A team of scientists has discovered traces of the world’s oldest known glaciers, dating back 2.9 billion years, in rocks found beneath the world’s largest gold deposits in South Africa. The traces suggest that at the time that area was closer to the poles, or had experienced a previously unknown period of extreme cold.
The researchers’ findings were presented at the Goldschmidt geochemistry conference in Lyon. Scientists generally agree that there must have been great variations in the climate of the early Earth, but it has been difficult to find concrete evidence that would clarify exactly what the Planet’s climatic conditions were at that time.
Now researchers Professor Axel Hofmann (University of Johannesburg, South Africa) and Professor Ilya Bindeman (University of Oregon, USA) have found evidence from the relative concentrations of oxygen isotopes in ancient rocks, as well as physical evidence, showing the presence, in the area of their study, of glaciers 2.9 billion years ago.
Ilya Bindeman said, “We found extremely well-preserved glacial deposits near the gold deposits in South Africa. This is one of the few areas that remain fairly intact and unchanged since the age of the primeval Earth. These deposits are fossilized glacial moraines, which are basically the debris left behind by a glacier as it gradually melts and contracts. These are the oldest moraine deposits ever found. In addition, we were able to correlate them with oxygen isotope analysis of these rocks, which showed that the climate must have been cold when the rocks were deposited.”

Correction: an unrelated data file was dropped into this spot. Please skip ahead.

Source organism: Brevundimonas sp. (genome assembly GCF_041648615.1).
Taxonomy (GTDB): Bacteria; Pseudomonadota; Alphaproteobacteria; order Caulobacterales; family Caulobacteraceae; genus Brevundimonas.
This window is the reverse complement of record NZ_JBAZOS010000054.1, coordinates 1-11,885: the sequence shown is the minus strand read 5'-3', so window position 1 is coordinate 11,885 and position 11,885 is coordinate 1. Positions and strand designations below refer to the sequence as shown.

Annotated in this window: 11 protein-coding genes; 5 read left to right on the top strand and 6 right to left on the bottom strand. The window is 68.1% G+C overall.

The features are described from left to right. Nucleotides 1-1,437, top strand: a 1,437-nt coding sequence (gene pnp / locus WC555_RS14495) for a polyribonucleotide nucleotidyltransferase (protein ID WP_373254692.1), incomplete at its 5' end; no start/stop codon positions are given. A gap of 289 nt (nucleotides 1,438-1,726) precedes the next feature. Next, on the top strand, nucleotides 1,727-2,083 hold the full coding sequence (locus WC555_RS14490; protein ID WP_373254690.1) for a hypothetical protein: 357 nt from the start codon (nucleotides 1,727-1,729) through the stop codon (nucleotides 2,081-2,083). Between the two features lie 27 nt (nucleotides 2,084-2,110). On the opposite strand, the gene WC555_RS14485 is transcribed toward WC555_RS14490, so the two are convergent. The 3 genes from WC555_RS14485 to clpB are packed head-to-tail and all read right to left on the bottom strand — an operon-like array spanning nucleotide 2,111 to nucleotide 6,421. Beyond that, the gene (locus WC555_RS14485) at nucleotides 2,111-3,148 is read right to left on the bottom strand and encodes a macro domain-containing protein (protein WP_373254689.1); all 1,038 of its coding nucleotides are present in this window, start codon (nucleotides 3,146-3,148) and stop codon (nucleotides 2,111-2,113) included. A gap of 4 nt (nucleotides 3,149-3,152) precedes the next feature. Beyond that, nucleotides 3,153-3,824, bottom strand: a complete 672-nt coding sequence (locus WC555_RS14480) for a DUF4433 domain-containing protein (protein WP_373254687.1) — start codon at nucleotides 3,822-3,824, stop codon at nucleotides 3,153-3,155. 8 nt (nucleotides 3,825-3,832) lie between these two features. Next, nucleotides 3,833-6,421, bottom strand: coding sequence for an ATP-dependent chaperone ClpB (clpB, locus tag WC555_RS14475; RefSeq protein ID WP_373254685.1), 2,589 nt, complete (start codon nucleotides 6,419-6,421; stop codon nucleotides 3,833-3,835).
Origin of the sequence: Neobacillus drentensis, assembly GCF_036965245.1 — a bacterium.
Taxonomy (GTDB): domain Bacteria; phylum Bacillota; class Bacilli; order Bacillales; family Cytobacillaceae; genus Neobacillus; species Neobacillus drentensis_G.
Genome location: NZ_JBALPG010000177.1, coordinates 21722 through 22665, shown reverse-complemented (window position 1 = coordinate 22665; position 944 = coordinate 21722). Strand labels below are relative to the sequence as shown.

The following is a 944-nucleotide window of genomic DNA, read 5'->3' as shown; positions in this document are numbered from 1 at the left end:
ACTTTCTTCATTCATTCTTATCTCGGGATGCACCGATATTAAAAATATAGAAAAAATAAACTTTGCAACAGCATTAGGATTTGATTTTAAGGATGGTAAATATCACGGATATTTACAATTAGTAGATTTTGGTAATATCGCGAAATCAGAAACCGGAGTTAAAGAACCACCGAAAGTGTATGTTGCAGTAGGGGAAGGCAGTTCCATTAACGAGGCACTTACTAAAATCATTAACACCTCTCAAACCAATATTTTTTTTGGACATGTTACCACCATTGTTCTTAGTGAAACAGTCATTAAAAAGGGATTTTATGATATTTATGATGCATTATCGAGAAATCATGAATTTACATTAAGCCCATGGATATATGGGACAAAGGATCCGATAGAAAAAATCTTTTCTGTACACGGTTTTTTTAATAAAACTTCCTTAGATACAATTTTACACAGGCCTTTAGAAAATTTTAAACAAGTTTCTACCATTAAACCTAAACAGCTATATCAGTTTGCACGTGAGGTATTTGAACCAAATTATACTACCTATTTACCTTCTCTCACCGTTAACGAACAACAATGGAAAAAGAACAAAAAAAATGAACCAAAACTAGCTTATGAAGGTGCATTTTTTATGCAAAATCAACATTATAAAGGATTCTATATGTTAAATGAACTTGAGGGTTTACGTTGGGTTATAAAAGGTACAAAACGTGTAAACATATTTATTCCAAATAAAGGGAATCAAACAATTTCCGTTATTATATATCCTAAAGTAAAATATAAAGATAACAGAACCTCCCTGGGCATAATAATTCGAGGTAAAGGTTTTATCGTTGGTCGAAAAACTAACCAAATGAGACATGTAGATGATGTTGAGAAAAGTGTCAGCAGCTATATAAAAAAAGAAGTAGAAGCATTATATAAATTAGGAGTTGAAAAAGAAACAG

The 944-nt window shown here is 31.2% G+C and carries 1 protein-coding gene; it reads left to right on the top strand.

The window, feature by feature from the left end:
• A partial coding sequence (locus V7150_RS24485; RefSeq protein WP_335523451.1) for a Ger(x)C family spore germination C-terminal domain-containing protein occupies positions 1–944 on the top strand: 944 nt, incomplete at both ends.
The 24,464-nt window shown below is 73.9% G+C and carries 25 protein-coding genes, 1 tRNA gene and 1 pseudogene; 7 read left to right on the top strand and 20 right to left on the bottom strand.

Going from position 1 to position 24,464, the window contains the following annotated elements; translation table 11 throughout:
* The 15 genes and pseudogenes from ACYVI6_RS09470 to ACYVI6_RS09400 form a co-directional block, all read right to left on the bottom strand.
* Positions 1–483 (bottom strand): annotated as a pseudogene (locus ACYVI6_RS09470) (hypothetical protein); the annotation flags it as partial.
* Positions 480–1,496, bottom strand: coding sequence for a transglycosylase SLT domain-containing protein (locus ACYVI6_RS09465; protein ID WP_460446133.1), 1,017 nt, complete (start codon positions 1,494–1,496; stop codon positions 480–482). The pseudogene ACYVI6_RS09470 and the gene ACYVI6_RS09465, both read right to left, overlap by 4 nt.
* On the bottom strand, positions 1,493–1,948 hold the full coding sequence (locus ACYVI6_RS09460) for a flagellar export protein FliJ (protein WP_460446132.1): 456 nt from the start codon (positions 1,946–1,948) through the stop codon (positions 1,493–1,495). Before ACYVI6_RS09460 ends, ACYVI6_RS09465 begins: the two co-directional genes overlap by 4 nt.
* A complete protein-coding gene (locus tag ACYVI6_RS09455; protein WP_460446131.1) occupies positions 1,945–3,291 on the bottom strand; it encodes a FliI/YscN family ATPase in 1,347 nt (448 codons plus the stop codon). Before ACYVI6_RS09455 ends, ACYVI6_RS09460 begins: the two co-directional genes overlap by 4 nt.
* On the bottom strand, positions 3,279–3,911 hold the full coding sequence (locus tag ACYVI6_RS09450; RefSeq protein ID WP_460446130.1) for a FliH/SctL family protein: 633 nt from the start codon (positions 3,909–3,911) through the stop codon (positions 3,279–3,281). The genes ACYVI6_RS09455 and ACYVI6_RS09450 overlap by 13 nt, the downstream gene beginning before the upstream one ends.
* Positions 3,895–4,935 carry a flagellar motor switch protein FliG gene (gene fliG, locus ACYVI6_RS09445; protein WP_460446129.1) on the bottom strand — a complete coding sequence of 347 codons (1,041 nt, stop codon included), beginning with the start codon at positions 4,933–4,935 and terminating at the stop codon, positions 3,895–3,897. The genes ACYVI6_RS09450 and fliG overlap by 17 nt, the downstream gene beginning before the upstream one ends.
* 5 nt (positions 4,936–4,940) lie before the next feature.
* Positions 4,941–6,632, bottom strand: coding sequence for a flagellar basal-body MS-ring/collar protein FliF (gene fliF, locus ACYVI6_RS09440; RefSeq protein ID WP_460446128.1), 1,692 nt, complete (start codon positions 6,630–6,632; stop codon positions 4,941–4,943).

“We looked at the relative amounts of 3 oxygen isotopes, 16 O, 17 O and 18 O. These are all types of oxygen but have slightly different weights. We found that these rocks had very low amounts of 18 O and very high amounts of 17 O, indicating that they were formed at glacial temperatures. That means ice. Couple that geochemical evidence with the moraine evidence, and it means glaciers, the oldest glaciers ever found on Earth.”